|6.||Chiu ML, Kronauge JF, Piwnica-Worms D. Effect of mitochondrial and plasma membrane potentials on accumulation of hexakis (2-methoxyisobutylisonitrile) technetium (I) in cultured mouse fibroblasts. J Nucl Med 1990;31:1646-53. |
|7.||Maublant JC, Zhang Z, Rapp M, Ollier M, Michelot J, Veyre A. In vitro uptake of technetium-99m-teboroxime in carcinoma cell lines and normal cells: Comparison with technetium-99m-sestamibi and thallium-201. J Nucl Med 1993;34:1949-52. |
|8.||Mankoff DA, Dunnwald LK, Gralow JR, Ellis GK, Drucker MJ, Livingston RB. Monitoring the response of patients with locally advanced breast carcinoma to neoadjuvant chemotherapy using technetium 99m-sestamibi scintimammography. Cancer 1999;85:2410-23. |
|9.||Marshall C, Eremin J, El-Sheemy M, Eremin O, Griffiths PA. Monitoring the response of large (>3 cm) and locally advanced (T3-4, N0-2) breast cancer to neoadjuvant chemotherapy using (99m) Tc-Sestamibi uptake. Nucl Med Commun 2005;26:9-15. |
|10.||Dunnwald LK, Gralow JR, Ellis GK, Livingston RB, Linden HM, Lawton TJ, et al. Residual tumor uptake of 99mTc-sestamibi after neoadjuvant chemotherapy for locally advanced breast carcinoma predicts survival. Cancer 2005;103:680-8. |
|11.||Miller AB, Hoogstraten B, Staquet M, Winkler A. Reporting results of cancer treatment. Cancer 1981;47:207-14. |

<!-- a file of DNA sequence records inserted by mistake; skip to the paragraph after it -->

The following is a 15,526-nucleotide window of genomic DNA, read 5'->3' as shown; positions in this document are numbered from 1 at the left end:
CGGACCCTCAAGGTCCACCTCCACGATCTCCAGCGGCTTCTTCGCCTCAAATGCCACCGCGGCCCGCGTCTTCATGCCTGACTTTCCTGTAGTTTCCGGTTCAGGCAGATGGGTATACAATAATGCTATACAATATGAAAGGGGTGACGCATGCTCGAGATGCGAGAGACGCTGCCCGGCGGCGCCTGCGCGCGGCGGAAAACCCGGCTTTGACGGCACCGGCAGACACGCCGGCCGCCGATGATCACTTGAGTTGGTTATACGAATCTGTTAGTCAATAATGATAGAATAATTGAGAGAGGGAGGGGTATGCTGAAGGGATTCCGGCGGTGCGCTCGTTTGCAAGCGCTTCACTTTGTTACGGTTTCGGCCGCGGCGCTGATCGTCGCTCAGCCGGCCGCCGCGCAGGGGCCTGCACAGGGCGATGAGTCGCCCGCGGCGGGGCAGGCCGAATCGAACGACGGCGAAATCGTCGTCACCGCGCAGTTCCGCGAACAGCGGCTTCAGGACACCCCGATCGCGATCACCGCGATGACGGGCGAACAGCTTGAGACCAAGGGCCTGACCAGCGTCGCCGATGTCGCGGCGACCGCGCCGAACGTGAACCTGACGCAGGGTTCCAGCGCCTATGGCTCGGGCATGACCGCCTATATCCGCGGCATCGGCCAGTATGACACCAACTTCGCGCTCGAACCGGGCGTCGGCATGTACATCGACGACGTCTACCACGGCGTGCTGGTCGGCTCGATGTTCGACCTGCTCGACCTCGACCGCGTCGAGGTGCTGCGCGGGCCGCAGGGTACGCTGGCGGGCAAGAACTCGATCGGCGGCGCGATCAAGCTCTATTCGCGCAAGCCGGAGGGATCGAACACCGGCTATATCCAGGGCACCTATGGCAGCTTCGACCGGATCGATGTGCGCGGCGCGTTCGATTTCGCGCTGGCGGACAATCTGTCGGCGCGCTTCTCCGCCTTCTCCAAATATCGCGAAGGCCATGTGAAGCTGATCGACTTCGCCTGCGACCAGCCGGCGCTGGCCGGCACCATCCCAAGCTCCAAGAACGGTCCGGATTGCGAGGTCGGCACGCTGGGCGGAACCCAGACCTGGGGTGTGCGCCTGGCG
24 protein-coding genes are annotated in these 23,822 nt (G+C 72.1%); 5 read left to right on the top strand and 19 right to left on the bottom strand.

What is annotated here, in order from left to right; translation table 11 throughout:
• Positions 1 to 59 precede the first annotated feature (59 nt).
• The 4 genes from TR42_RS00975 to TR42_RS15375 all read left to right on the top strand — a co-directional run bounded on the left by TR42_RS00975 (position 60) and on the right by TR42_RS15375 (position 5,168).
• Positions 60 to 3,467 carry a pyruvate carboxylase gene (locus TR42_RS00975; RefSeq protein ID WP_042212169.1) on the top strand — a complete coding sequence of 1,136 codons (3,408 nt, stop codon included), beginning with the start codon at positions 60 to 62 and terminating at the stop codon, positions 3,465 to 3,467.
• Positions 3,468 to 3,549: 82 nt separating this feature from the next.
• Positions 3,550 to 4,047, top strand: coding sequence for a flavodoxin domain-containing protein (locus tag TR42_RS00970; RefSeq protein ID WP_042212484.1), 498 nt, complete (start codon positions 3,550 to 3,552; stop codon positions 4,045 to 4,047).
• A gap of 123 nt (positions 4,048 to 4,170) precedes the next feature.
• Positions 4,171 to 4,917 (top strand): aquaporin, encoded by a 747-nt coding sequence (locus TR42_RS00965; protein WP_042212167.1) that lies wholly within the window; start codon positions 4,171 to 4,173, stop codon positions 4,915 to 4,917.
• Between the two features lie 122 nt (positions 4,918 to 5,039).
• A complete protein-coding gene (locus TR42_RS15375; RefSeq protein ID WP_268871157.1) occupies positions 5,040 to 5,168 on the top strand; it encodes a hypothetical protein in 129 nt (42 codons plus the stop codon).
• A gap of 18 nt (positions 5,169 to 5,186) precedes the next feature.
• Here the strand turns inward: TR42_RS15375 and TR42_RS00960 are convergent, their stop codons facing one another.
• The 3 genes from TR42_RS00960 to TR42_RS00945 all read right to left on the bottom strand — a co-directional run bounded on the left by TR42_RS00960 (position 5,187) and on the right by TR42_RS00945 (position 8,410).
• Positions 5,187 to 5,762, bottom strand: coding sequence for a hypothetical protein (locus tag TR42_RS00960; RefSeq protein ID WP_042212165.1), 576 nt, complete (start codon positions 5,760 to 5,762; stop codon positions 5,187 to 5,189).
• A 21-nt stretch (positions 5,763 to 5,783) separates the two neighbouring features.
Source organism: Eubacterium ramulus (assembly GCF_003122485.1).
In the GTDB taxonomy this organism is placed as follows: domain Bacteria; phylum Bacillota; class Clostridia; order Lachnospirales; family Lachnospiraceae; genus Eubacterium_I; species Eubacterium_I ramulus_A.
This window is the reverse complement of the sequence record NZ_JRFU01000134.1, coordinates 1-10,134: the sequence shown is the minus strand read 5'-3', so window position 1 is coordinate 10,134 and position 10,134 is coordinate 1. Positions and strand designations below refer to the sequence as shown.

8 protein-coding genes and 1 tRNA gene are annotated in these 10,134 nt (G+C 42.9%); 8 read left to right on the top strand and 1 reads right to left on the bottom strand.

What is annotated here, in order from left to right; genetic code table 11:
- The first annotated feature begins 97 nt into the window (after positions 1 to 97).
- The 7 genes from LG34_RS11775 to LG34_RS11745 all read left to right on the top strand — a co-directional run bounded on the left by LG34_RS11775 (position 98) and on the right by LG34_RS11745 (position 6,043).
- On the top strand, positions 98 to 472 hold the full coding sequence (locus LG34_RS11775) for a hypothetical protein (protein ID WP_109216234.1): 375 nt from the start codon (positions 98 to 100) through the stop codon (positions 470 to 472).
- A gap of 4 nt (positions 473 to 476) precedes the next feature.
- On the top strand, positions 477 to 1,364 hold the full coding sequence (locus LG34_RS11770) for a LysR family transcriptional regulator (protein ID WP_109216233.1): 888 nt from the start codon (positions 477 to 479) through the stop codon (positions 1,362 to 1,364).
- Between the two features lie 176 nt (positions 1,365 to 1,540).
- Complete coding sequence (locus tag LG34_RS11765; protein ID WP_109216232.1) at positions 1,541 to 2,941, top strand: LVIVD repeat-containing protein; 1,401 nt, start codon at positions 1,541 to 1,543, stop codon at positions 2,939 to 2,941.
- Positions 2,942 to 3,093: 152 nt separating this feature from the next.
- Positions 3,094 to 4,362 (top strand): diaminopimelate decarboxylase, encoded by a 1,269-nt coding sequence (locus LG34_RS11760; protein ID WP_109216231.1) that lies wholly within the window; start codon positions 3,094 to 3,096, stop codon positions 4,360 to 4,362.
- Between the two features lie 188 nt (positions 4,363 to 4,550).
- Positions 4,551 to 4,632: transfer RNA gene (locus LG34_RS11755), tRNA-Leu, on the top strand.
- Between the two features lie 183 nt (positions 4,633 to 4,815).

|12.||Rastogi P, Anderson SJ, Bear HD, Geyer CE, Kahlenberg MS, Robidoux A, et al. Preoperative chemotherapy: Updates of national surgical adjuvant breast and bowel project protocols B-18 and B-27. J Clin Oncol 2008;26:778-85. |
|13.||Smith IC, Heys SD, Hutcheon AW, Miller ID, Payne S, Gilbert FJ, et al. Neoadjuvant chemotherapy in breast cancer: Significantly enhanced response with docetaxel. J Clin Oncol 2002;20:1456-66. |
|14.||Hortobagyi GN. Multidisciplinary management of advanced primary and metastatic breast cancer. Cancer 1994;74:416-23. |
|15.||Hortobagyi GN, Spanos W, Montague ED, Buzdar AU, Yap HY, Blumenschein GR. Treatment of locoregionally advanced breast cancer with surgery, radiotherapy, and combination chemoimmunotherapy. Int J Radiat Oncol Biol Phys 1983;9:643-50. |
|16.||Khalkhali I, Mena I, Diggles L. Review of imaging techniques for the diagnosis of breast cancer: A new role of prone scintimammography using technetium-99m sestamibi. Eur J Nucl Med 1994;21:357-62. |
|17.||Villanueva-Meyer J, Leonard MH Jr, Briscoe E, Cesani F, Ali SA, Rhoden S, et al. Mammoscintigraphy with technetium-99m-sestamibi in suspected breast cancer. J Nucl Med 1996;37:926-30. |